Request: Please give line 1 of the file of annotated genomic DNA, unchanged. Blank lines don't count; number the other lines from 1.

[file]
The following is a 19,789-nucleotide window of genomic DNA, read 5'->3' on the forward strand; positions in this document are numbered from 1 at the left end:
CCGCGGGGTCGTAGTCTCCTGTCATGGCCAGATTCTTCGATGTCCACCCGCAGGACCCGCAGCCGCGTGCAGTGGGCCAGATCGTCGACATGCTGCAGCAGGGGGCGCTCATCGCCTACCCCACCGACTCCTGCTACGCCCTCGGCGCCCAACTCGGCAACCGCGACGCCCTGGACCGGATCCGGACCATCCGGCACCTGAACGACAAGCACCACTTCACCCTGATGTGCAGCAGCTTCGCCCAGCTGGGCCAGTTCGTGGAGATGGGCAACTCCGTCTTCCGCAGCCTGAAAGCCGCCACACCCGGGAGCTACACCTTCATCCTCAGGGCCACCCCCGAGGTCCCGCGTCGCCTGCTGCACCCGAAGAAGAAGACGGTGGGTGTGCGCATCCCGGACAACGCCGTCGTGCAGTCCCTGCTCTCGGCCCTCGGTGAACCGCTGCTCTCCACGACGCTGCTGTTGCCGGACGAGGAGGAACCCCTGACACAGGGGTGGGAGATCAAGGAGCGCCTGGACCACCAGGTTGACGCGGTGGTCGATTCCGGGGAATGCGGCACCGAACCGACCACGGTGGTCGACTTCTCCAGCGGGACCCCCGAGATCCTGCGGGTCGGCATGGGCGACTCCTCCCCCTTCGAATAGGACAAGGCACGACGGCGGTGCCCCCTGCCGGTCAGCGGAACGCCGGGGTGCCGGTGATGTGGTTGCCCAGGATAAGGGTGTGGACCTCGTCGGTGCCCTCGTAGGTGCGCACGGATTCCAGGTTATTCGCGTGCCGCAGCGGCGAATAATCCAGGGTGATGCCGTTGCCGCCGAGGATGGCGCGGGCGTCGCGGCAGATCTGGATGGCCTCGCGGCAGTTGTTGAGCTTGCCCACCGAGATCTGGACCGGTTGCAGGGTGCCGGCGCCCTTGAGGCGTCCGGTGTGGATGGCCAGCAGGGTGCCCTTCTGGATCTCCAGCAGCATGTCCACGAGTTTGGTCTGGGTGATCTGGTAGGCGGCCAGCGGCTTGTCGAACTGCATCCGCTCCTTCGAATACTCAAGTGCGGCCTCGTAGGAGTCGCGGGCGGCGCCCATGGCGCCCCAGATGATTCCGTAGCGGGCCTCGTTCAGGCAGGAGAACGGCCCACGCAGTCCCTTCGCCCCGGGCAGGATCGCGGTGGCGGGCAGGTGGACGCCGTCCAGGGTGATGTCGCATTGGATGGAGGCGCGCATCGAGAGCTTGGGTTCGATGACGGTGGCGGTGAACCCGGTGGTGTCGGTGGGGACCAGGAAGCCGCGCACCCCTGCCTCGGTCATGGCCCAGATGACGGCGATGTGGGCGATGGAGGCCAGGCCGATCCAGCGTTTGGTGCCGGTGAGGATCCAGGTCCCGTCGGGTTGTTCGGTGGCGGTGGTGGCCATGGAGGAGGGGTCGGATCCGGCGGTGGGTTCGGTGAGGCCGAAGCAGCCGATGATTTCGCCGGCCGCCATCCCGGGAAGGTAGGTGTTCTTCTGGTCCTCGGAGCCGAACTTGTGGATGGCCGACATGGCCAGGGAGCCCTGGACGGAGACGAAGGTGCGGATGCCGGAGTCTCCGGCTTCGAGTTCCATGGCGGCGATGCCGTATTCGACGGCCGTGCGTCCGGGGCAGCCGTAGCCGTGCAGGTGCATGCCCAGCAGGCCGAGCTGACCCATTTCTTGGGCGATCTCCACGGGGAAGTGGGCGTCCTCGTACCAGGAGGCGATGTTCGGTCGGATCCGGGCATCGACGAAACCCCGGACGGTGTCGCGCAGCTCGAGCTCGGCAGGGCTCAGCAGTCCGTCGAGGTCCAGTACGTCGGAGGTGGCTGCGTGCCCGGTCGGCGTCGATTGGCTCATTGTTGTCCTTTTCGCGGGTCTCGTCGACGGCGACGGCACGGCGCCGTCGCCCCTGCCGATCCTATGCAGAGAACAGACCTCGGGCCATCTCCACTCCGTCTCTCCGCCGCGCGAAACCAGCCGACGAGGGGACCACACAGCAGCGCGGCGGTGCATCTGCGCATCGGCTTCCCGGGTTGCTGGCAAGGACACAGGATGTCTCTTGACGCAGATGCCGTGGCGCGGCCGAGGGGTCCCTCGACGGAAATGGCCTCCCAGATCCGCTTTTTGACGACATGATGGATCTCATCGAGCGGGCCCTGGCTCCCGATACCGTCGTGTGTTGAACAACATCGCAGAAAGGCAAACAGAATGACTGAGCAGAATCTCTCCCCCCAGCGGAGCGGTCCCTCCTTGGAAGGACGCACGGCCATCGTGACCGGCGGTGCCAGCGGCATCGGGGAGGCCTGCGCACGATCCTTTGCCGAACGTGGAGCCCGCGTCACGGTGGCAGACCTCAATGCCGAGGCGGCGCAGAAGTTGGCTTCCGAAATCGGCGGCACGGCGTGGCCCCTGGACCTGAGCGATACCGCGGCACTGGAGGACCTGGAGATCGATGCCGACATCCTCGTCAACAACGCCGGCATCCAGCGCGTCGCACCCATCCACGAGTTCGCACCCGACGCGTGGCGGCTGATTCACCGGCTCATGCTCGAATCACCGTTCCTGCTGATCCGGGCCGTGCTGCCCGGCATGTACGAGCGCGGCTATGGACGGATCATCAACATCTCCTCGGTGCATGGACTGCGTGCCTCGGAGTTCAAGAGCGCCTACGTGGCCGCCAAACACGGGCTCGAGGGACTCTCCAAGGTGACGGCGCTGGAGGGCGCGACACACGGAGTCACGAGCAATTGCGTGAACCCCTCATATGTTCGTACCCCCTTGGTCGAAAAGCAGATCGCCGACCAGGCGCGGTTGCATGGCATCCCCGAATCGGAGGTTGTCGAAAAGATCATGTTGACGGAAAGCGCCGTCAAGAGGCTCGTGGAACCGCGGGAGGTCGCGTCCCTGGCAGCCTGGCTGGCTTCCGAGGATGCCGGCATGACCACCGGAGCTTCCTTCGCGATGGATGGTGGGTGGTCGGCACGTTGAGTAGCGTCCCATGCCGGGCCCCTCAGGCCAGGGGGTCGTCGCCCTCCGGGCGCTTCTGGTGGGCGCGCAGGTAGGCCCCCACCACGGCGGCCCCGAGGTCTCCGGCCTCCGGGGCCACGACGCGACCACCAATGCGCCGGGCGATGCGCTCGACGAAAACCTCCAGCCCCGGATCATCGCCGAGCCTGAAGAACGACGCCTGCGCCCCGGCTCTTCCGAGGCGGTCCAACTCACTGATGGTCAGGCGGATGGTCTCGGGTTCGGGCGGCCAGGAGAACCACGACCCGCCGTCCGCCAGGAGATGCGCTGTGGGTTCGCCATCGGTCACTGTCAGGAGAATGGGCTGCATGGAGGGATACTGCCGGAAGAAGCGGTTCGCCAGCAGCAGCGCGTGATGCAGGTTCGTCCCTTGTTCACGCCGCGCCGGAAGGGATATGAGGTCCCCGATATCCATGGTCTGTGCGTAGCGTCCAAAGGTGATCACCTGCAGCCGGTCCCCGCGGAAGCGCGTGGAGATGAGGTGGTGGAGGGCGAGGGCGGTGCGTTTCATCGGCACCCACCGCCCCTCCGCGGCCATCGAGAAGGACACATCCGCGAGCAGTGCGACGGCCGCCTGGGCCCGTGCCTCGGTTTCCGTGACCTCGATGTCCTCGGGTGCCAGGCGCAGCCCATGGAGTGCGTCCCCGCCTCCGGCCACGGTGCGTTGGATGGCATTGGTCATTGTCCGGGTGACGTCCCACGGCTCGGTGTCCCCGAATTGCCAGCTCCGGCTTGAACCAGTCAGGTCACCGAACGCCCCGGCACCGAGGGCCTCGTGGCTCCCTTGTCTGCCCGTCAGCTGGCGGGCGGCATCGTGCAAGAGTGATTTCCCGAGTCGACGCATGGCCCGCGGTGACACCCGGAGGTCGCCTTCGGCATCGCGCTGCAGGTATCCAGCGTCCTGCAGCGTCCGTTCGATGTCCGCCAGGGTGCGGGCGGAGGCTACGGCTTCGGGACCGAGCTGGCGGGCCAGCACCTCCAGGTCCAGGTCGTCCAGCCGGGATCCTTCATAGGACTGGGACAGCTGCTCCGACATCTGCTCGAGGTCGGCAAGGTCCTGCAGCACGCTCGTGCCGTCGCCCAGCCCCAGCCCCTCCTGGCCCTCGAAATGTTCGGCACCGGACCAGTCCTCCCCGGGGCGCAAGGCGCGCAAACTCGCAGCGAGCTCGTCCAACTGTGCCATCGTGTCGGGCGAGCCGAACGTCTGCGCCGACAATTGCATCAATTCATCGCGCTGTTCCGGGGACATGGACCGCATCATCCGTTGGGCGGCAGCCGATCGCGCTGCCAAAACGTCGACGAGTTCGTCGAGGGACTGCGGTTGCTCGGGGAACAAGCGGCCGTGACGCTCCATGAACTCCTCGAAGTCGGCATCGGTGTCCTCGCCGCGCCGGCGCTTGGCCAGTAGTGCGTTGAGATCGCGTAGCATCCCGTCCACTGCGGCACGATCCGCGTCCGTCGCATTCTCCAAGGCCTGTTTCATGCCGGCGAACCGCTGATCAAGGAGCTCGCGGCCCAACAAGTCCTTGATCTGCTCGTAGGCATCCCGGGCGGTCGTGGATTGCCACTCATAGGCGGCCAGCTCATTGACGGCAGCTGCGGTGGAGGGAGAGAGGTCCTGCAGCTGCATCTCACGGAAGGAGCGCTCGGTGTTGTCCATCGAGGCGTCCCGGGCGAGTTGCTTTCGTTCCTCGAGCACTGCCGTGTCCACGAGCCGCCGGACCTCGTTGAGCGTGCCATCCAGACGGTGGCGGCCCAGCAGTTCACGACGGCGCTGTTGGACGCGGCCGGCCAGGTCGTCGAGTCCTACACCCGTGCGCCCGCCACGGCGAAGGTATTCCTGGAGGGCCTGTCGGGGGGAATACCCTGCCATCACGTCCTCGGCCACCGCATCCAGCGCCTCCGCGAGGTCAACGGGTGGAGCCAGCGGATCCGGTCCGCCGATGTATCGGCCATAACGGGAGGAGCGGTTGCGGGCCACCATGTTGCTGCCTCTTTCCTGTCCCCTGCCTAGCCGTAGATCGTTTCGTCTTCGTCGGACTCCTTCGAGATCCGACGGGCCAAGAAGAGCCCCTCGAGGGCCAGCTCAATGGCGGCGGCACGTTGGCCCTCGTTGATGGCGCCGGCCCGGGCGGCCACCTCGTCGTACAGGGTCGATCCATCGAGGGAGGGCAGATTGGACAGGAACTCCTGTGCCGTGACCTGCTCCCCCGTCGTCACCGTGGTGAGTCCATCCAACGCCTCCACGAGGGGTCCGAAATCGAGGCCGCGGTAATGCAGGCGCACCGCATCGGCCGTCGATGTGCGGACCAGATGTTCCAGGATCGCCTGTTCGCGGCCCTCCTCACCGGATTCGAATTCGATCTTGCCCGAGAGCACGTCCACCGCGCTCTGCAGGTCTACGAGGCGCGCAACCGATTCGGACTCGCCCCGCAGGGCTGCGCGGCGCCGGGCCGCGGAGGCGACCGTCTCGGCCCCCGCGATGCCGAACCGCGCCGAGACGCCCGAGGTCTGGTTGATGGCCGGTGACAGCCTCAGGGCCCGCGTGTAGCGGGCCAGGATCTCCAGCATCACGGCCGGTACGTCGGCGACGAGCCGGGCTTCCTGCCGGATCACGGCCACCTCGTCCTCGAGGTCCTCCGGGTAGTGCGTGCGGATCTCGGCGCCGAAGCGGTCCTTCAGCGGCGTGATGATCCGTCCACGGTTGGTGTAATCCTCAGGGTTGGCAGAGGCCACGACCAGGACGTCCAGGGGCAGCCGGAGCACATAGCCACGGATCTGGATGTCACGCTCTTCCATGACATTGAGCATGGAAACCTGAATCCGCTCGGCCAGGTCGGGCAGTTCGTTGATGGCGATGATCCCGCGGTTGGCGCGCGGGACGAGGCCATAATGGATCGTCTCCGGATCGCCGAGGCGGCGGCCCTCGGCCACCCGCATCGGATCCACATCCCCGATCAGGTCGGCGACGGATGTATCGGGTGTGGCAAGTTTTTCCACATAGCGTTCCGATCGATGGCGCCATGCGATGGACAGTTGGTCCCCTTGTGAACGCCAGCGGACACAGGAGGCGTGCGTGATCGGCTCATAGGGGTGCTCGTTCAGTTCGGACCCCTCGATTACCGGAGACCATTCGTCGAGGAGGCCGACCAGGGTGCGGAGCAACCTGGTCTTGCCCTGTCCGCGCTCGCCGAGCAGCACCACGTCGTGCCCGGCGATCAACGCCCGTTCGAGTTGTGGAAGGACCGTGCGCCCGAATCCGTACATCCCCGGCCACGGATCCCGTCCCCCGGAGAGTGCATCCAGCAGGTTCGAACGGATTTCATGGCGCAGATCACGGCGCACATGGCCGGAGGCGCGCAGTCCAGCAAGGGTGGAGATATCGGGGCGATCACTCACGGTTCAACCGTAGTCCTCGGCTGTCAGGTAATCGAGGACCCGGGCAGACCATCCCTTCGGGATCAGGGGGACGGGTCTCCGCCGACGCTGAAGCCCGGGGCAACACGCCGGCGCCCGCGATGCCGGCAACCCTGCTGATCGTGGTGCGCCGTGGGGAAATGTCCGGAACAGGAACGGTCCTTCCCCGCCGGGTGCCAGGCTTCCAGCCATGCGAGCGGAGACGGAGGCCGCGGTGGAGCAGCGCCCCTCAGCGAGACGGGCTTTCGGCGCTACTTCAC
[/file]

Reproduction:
The following is a 19,789-nucleotide window of genomic DNA, read 5'->3' on the forward strand; positions in this document are numbered from 1 at the left end: